Smooth Ambler is a West Virginia distillery founded in 2009 that, like so many other upstart distilleries, initially turned to sourcing and relabelling whiskey while waiting for its own new-make spirit to age. Like High West, Smooth Ambler has chosen the route of creative blending to add value and individuality to these sourced whiskies. The Old Scout and Contradiction bottlings are both examples of this, and the website is very transparent about where these whiskies were (not) made, stopping just short of offering the actual distillery names. Big Level Bourbon is Smooth Ambler’s first 100% in-house-distilled mature bourbon.
Apparently running with the “awkward naming convention” thing, “Big Level” is named after West Virginia’s local mountainous terrain. The bourbon is made from a mashbill of 71% corn, 21% wheat, and 8% malted barley, making it a wheated bourbon in the style of Maker’s Mark, Weller, or yes, Pappy Van Winkle. The process water is local West Virginia Appalachian spring water, and some of the grain comes from both local West Virginia farms that produce non-GMO grain. The rest of the grain needs are supplied by Midwest farms.
The distillery utilizes both its continuous column still and its original copper pot still to produce the distillate, which is aged onsite in new #4-char oak barrels for at least 5 years. The final whiskey is bottled without chill filtration at 50% ABV. This process and aging length allows it to be called Straight Bourbon Whiskey on the label.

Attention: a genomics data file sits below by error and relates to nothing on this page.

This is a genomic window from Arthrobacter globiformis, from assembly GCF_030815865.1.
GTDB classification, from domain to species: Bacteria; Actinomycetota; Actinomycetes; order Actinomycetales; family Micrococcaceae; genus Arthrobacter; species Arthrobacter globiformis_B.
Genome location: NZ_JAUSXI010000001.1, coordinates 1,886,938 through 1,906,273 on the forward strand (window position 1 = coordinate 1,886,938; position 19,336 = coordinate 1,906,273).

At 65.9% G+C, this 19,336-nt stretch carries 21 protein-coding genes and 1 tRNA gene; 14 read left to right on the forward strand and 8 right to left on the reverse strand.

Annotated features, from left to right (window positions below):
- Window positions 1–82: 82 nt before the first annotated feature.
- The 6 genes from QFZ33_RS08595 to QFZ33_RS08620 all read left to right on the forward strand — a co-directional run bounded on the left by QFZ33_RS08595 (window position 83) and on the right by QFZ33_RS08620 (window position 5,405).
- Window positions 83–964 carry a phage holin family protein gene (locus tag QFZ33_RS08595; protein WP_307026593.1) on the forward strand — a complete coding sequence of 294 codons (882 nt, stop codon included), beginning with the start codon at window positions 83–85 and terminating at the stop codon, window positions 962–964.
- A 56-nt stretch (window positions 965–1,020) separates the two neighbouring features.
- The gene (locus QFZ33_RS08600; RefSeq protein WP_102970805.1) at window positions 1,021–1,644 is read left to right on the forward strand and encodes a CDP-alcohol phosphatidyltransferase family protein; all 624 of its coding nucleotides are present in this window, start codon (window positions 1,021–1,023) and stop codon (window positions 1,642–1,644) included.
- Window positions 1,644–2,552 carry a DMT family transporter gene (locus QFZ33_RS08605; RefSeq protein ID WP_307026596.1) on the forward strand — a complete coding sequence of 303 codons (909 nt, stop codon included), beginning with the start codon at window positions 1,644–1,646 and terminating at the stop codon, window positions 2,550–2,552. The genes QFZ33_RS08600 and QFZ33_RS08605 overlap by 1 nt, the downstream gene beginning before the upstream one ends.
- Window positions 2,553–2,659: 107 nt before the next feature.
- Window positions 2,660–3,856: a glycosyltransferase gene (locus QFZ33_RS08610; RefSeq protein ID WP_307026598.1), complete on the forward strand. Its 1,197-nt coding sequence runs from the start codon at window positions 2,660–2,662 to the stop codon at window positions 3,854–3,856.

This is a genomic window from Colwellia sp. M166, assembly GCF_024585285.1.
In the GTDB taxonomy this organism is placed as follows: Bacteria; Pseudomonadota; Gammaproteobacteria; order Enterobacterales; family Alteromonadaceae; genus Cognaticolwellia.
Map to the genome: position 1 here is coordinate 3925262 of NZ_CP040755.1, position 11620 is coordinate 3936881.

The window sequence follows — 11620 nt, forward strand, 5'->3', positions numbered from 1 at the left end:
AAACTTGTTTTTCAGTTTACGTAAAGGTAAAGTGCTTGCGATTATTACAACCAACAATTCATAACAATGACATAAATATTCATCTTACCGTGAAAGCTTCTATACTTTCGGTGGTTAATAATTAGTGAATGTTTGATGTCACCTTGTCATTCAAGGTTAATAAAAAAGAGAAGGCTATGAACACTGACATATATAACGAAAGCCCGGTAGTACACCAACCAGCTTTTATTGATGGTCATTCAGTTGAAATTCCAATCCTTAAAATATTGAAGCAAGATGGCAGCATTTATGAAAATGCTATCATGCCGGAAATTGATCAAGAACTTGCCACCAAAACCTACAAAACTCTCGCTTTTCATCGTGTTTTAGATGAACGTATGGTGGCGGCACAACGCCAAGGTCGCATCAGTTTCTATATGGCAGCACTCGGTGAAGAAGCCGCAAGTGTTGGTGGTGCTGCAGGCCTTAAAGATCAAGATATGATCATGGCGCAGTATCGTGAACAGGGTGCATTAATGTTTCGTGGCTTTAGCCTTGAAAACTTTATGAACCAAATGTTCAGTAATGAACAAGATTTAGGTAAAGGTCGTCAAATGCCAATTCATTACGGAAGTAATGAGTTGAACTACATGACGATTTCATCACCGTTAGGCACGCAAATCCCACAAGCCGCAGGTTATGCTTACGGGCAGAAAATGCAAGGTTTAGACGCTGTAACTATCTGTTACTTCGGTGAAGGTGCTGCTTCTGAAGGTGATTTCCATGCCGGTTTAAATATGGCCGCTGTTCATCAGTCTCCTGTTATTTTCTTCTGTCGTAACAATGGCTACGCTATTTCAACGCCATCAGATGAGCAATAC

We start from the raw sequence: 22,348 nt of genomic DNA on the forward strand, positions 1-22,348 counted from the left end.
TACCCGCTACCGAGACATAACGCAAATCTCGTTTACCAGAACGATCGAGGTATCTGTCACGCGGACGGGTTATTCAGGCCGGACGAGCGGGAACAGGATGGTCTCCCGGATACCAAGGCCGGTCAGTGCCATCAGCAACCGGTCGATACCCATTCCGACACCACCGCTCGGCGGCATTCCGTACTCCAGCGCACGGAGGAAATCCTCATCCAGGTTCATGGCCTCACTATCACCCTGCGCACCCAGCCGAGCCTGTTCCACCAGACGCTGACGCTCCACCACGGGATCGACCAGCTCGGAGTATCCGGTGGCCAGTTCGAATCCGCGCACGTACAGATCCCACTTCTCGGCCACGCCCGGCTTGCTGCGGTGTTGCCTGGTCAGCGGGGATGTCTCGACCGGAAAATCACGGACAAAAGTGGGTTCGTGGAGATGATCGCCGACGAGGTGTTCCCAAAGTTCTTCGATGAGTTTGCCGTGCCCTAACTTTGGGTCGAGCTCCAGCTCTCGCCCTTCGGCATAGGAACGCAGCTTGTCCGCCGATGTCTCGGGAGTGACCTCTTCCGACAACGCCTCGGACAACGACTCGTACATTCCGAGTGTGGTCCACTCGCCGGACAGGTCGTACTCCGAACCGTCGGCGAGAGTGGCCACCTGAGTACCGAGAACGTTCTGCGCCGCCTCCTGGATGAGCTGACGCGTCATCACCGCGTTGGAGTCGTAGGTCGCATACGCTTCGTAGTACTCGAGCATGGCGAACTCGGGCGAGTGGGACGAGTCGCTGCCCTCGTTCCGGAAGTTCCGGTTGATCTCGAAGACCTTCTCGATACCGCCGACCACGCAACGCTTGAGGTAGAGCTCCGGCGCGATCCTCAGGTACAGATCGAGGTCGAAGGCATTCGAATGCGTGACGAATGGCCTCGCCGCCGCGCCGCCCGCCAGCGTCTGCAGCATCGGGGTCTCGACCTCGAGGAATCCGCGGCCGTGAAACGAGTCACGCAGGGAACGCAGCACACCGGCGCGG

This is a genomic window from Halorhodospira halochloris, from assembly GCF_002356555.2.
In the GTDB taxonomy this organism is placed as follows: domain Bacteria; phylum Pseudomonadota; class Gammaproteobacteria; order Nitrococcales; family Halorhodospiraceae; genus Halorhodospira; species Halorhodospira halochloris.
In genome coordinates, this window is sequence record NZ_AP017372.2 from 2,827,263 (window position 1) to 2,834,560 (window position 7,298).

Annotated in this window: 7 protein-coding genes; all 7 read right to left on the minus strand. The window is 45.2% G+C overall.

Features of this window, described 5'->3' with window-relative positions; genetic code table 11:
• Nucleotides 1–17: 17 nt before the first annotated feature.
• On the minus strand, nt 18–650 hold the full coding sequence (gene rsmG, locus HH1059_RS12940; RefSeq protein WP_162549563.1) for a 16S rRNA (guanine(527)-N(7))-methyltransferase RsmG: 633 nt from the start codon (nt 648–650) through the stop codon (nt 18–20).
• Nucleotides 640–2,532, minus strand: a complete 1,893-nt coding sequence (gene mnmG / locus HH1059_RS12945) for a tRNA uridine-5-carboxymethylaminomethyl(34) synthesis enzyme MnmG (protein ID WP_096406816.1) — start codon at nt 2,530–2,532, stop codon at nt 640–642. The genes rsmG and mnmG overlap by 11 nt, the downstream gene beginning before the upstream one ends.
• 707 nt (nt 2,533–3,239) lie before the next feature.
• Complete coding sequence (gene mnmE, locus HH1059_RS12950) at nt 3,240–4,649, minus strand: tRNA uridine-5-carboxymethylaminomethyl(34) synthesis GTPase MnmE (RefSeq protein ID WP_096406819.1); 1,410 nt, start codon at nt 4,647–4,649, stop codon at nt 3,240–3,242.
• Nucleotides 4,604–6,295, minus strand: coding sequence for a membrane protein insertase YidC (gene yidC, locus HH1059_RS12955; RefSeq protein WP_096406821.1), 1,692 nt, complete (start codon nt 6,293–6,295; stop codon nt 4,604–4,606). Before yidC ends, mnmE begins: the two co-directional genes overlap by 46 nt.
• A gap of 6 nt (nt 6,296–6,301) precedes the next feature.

My bottle is from Batch 18.
Nose: The aroma is full of soft, round, sweet, bready wheat. This comes with an assortment of caramels, blonde fudge, and – way in the background – corn syrup. It’s a little shy on the nose – you need to get right down into the glass to find it. After a rest in the glass, there’s a faint tart note, like sourgrass or gooseberry, with even fainter dark chocolate. A longer rest adds a toasty note of popped corn.
Palate: Very full body, almost syrupy. Robust tongue burn, maybe a little hotter than expected at 50% ABV. Most of the aroma notes come through, plus a nice kiwi / tropical fruit note. Aside from that, a very standard bourbon palate with a mix of sweetness from the corn and dryness from the oak.
Finish: Medium-long. Becomes slightly tannic and nicely mouth-drying, with even more oak coming through. The sweetness has vanished. Fades slowly but without evolving.
With Water: A few drops of water adds to the fruit notes, but only slightly. The finish seems a bit more coherent, with a better balance of sugars and oak notes. Water doesn’t hurt here.
Overall: A round, full bourbon with a good mix of flavorful sweetness from the grains and robust oakiness from the barrel, without too much bitterness. I’m not sure this is really a $50 bourbon, though, as I can’t detect anything that sets it apart from standard wheated bourbons in the $20 range. Still, if you’ve been waiting for real West Virginian bourbon, or are a fan of wheaters, you owe it to yourself to at least try a bottle.